US Supreme Court will hear public sector dues case

U.S. Supreme Court

U.S. Supreme Court

However, the organizations representing Janus have said they intend to ask a new conservative-majority court to overturn the existing precedent first established in the Supreme Court's 1977 ruling in Abood v Detroit Board of Education, which had allowed the collection of the so-called "fair share" fees.

Gov. Bruce Rauner has vetoed legislation he says would restrict workers in deciding whether to join a union.

At that time, nine California teachers challenged the requirement because they object to paying for what they call the political side of the collective bargaining work.

Justices granted plaintiffs' request for a hearing in Janus v. AFSCME, Council 31-a challenge of an IL law requiring public sector employees to pay agency fees that fund collective bargaining.

In a case expected to be argued in December involving free speech, religious liberty and gay rights, the justices will weigh whether a Denver-area baker who cited his Christian beliefs in refusing to make a wedding cake for a gay couple can be penalized for violating a Colorado anti-discrimination law.

The more liberal justices believe the fees should be a matter left to individual states and how they deal with their public sector unions.

A similar case, Friedrichs v. California Teachers Association, landed in a 4-4 deadlock previous year when the Supreme Court didn't have a full bench following the death of Justice Antonin Scalia.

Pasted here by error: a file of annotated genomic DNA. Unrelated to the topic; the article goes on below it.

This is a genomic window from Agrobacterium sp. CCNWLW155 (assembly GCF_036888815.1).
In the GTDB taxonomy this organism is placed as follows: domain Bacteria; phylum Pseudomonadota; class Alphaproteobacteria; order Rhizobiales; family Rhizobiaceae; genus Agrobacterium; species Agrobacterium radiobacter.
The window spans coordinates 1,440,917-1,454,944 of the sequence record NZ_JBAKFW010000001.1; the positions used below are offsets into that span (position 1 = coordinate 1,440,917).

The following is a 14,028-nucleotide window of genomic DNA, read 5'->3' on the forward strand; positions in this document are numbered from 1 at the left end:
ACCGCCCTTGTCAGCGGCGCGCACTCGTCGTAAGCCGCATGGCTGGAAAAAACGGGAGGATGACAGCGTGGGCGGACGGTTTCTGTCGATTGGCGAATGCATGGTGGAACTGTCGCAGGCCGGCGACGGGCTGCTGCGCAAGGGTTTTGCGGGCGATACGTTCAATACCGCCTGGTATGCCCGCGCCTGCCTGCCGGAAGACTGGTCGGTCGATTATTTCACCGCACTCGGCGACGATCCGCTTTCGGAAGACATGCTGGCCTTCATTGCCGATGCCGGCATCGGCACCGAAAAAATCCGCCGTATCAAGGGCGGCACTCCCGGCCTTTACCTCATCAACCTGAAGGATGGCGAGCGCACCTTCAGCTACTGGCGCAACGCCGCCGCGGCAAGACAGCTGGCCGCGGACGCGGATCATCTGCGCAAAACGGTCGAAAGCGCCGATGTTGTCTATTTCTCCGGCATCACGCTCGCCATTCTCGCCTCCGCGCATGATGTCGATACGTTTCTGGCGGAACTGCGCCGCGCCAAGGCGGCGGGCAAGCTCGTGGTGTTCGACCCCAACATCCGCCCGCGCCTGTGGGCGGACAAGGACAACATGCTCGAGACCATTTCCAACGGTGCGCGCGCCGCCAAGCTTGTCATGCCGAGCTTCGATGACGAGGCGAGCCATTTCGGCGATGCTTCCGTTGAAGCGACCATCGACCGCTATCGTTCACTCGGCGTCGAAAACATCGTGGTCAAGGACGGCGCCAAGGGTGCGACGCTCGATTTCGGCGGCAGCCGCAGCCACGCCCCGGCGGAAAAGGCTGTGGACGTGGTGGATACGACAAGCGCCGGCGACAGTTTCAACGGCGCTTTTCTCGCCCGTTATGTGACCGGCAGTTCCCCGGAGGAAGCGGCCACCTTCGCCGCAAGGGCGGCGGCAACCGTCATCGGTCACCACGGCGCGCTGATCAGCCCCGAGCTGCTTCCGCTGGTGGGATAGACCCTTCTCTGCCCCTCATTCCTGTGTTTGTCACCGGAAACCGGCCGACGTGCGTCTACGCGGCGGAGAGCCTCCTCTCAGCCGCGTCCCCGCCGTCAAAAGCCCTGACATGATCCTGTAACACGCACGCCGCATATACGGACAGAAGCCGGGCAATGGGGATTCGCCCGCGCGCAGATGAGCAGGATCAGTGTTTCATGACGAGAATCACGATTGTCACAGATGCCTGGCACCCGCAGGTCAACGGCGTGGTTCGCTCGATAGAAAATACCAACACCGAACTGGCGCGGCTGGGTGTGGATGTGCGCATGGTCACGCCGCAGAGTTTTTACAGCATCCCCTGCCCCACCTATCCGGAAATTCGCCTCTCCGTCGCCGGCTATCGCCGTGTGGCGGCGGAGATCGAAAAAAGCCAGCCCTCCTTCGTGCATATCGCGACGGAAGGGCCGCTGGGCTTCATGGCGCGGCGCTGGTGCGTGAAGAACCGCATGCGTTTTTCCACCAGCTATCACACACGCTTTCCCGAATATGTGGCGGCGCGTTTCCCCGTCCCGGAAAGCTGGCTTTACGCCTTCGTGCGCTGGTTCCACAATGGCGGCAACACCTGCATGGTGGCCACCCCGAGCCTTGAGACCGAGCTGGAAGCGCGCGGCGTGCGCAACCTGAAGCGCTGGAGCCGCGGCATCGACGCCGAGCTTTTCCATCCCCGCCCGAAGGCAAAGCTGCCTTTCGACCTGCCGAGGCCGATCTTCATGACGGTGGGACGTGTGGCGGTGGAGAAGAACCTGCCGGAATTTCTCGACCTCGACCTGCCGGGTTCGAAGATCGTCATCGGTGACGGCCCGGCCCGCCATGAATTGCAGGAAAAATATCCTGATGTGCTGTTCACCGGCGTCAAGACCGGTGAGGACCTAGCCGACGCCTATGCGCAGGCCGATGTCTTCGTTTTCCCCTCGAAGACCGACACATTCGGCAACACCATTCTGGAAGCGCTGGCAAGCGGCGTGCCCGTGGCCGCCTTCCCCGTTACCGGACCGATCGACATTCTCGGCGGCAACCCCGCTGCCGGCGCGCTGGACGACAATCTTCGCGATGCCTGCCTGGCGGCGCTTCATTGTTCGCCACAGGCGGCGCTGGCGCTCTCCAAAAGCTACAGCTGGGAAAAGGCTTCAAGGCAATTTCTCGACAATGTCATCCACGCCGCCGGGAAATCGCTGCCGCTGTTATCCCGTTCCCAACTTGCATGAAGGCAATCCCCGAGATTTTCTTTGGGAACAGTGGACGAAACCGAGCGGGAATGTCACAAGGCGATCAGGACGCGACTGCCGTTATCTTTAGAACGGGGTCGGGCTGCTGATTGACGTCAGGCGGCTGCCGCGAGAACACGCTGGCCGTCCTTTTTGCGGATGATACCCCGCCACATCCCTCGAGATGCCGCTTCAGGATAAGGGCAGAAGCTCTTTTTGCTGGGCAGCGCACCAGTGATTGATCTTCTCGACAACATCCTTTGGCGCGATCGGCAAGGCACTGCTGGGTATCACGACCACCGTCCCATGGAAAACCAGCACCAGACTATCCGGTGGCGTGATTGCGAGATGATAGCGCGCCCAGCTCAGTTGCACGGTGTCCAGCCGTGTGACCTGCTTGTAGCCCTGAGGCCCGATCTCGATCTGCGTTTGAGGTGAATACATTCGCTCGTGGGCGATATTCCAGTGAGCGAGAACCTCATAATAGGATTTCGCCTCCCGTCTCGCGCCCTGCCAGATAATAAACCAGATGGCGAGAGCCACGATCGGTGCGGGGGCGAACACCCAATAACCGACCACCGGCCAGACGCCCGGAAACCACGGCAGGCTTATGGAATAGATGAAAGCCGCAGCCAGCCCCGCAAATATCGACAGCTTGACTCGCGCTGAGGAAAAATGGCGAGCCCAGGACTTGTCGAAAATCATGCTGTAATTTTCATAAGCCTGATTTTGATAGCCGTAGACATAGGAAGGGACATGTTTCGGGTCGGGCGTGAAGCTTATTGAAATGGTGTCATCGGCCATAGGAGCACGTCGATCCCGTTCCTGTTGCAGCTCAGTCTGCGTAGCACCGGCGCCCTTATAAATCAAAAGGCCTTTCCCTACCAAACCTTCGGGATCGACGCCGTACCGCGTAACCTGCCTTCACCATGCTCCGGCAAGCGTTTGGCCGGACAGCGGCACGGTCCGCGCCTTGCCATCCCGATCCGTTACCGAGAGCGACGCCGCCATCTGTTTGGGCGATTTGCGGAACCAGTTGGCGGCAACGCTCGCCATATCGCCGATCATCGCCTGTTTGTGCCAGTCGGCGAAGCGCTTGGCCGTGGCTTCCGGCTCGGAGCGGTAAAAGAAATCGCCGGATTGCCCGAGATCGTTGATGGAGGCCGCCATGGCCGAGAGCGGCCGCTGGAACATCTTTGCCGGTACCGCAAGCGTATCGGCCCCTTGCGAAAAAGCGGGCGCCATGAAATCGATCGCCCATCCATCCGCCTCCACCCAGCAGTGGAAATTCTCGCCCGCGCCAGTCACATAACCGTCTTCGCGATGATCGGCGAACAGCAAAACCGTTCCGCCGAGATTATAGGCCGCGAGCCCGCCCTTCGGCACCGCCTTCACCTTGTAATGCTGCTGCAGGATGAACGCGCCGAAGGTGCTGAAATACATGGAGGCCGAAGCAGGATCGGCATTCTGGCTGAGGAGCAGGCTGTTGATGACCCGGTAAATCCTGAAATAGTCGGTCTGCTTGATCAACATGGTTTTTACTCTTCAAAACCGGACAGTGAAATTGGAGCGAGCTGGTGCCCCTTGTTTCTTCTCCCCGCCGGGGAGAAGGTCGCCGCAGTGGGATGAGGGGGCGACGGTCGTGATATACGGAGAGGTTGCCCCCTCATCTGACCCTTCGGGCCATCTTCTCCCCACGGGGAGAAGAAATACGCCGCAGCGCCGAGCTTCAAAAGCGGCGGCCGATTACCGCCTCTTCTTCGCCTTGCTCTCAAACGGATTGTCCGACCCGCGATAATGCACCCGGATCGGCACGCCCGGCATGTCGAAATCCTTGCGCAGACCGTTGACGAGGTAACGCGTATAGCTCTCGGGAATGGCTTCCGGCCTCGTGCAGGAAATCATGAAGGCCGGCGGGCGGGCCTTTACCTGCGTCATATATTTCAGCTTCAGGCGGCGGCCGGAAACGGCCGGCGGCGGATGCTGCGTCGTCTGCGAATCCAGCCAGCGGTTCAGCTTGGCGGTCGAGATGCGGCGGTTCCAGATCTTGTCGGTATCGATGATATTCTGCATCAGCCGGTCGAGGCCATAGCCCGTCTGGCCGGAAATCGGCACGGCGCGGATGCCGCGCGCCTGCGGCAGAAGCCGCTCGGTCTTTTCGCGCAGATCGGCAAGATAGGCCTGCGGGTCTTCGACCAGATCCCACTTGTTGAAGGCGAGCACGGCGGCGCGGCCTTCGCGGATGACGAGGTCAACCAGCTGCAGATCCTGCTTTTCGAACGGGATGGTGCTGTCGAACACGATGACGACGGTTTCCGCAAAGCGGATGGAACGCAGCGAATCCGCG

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"We're obviously very pleased with the news", Patrick Semmens, vice president for public information at the National Right to Work Foundation, told Bloomberg BNA shortly after the high court granted certiorari in the case. And I shouldn't be forced to pay money to a union if I don't think it does a good job representing my interests.

It was one of 11 cases the justices added to the court's docket from the roughly 2,000 petitions seeking review that had piled up during the court's summer break. If Janus prevails, public-sector unions, which have been the strongest part of the USA labor movement, will find themselves financially weakened.

The Supreme Court on Monday canceled arguments that had been scheduled for October 10 in what would have been the biggest case of the term, whether Trump's ban on people entering the United States from several Muslim-majority countries amounted to unconstitutional discrimination against Muslims. The child-support specialist says that forcing him to pay union fees violates his First Amendment rights. In 2014, the Court skirted the issue by deciding that the employees in question, home health aides paid by Illinois' Medicaid system, weren't "full-fledged" public employees who could be required to pay dues.

The Competitive Enterprise Institute (CEI) also submitted a legal brief to the court July 10 arguing that unions often use forced union dues to pay for conferences and conventions, where many activities are political in nature. Under state laws permitting these arrangements, those employees who choose not to join a union are compelled to pay a service fee to finance union collective bargaining, contract administration, or grievance adjustment expenditures.

A federal appeals court in Chicago rejected Janus' claim in March. Union membership in the public sector has generally been much higher than in private industry.

A federal judge tossed out the governor's suit and said he had no standing to sue because he did not pay the fees.

Friedrichs, libertarian groups, and a group of states led by MI also filed briefs urging the court to take Janus's case.

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